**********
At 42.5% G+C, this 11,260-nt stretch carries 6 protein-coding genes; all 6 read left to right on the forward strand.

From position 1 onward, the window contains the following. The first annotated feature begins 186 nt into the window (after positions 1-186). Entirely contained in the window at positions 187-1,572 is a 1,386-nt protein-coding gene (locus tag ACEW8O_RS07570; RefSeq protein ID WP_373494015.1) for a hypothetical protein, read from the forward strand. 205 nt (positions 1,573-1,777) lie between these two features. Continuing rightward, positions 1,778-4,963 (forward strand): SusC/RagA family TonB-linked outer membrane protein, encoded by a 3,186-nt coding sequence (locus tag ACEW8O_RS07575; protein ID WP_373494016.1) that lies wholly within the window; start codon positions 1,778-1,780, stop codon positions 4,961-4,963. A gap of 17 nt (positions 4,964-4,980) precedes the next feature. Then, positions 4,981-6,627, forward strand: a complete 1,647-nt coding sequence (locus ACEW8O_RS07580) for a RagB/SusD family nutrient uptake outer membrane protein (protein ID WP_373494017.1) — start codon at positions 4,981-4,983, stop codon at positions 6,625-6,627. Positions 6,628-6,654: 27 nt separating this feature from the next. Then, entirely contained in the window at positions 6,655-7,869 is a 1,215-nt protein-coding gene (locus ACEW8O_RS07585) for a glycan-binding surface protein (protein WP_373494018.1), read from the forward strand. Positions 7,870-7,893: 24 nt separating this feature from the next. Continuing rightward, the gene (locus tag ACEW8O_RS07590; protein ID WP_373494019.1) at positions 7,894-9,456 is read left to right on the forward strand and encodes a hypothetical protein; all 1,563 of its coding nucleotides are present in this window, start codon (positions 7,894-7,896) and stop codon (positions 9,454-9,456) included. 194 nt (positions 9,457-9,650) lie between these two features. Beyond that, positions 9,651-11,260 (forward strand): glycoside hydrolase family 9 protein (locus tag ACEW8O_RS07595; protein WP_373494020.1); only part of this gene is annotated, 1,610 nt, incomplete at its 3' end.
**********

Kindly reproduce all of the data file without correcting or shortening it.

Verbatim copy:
At 42.5% G+C, this 11,260-nt stretch carries 6 protein-coding genes; all 6 read left to right on the forward strand.

From position 1 onward, the window contains the following. The first annotated feature begins 186 nt into the window (after positions 1-186). Entirely contained in the window at positions 187-1,572 is a 1,386-nt protein-coding gene (locus tag ACEW8O_RS07570; RefSeq protein ID WP_373494015.1) for a hypothetical protein, read from the forward strand. 205 nt (positions 1,573-1,777) lie between these two features. Continuing rightward, positions 1,778-4,963 (forward strand): SusC/RagA family TonB-linked outer membrane protein, encoded by a 3,186-nt coding sequence (locus tag ACEW8O_RS07575; protein ID WP_373494016.1) that lies wholly within the window; start codon positions 1,778-1,780, stop codon positions 4,961-4,963. A gap of 17 nt (positions 4,964-4,980) precedes the next feature. Then, positions 4,981-6,627, forward strand: a complete 1,647-nt coding sequence (locus ACEW8O_RS07580) for a RagB/SusD family nutrient uptake outer membrane protein (protein ID WP_373494017.1) — start codon at positions 4,981-4,983, stop codon at positions 6,625-6,627. Positions 6,628-6,654: 27 nt separating this feature from the next. Then, entirely contained in the window at positions 6,655-7,869 is a 1,215-nt protein-coding gene (locus ACEW8O_RS07585) for a glycan-binding surface protein (protein WP_373494018.1), read from the forward strand. Positions 7,870-7,893: 24 nt separating this feature from the next. Continuing rightward, the gene (locus tag ACEW8O_RS07590; protein ID WP_373494019.1) at positions 7,894-9,456 is read left to right on the forward strand and encodes a hypothetical protein; all 1,563 of its coding nucleotides are present in this window, start codon (positions 7,894-7,896) and stop codon (positions 9,454-9,456) included. 194 nt (positions 9,457-9,650) lie between these two features. Beyond that, positions 9,651-11,260 (forward strand): glycoside hydrolase family 9 protein (locus tag ACEW8O_RS07595; protein WP_373494020.1); only part of this gene is annotated, 1,610 nt, incomplete at its 3' end.